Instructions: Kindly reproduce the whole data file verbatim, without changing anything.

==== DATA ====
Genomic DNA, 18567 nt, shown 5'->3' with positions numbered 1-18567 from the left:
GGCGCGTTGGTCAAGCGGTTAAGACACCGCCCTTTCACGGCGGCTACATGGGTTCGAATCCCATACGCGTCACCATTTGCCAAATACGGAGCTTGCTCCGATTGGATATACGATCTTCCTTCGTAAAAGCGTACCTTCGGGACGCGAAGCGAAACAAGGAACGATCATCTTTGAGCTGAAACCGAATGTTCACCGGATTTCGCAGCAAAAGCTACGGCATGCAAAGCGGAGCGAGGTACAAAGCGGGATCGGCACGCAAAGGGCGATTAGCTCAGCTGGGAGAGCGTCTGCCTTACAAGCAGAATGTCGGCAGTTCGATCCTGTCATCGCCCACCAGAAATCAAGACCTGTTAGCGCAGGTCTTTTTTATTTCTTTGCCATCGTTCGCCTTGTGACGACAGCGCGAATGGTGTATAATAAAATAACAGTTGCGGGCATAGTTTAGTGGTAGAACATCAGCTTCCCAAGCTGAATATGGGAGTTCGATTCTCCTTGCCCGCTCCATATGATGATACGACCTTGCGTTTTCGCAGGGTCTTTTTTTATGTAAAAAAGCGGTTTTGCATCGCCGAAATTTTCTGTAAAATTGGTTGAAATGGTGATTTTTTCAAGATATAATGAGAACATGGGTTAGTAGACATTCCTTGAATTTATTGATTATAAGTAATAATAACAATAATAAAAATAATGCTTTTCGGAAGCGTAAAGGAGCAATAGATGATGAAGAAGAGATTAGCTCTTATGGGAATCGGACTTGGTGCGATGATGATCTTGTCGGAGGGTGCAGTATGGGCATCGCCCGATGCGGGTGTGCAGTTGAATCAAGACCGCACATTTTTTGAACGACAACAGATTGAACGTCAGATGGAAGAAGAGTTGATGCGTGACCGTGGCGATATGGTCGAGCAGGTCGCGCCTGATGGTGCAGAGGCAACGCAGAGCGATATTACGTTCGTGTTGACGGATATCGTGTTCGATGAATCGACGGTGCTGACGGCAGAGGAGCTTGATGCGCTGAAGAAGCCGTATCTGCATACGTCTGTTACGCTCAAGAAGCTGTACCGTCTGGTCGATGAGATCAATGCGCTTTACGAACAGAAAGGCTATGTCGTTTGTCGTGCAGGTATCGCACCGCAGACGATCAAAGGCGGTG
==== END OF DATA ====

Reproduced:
Genomic DNA, 18567 nt, shown 5'->3' with positions numbered 1-18567 from the left:
GGCGCGTTGGTCAAGCGGTTAAGACACCGCCCTTTCACGGCGGCTACATGGGTTCGAATCCCATACGCGTCACCATTTGCCAAATACGGAGCTTGCTCCGATTGGATATACGATCTTCCTTCGTAAAAGCGTACCTTCGGGACGCGAAGCGAAACAAGGAACGATCATCTTTGAGCTGAAACCGAATGTTCACCGGATTTCGCAGCAAAAGCTACGGCATGCAAAGCGGAGCGAGGTACAAAGCGGGATCGGCACGCAAAGGGCGATTAGCTCAGCTGGGAGAGCGTCTGCCTTACAAGCAGAATGTCGGCAGTTCGATCCTGTCATCGCCCACCAGAAATCAAGACCTGTTAGCGCAGGTCTTTTTTATTTCTTTGCCATCGTTCGCCTTGTGACGACAGCGCGAATGGTGTATAATAAAATAACAGTTGCGGGCATAGTTTAGTGGTAGAACATCAGCTTCCCAAGCTGAATATGGGAGTTCGATTCTCCTTGCCCGCTCCATATGATGATACGACCTTGCGTTTTCGCAGGGTCTTTTTTTATGTAAAAAAGCGGTTTTGCATCGCCGAAATTTTCTGTAAAATTGGTTGAAATGGTGATTTTTTCAAGATATAATGAGAACATGGGTTAGTAGACATTCCTTGAATTTATTGATTATAAGTAATAATAACAATAATAAAAATAATGCTTTTCGGAAGCGTAAAGGAGCAATAGATGATGAAGAAGAGATTAGCTCTTATGGGAATCGGACTTGGTGCGATGATGATCTTGTCGGAGGGTGCAGTATGGGCATCGCCCGATGCGGGTGTGCAGTTGAATCAAGACCGCACATTTTTTGAACGACAACAGATTGAACGTCAGATGGAAGAAGAGTTGATGCGTGACCGTGGCGATATGGTCGAGCAGGTCGCGCCTGATGGTGCAGAGGCAACGCAGAGCGATATTACGTTCGTGTTGACGGATATCGTGTTCGATGAATCGACGGTGCTGACGGCAGAGGAGCTTGATGCGCTGAAGAAGCCGTATCTGCATACGTCTGTTACGCTCAAGAAGCTGTACCGTCTGGTCGATGAGATCAATGCGCTTTACGAACAGAAAGGCTATGTCGTTTGTCGTGCAGGTATCGCACCGCAGACGATCAAAGGCGGTG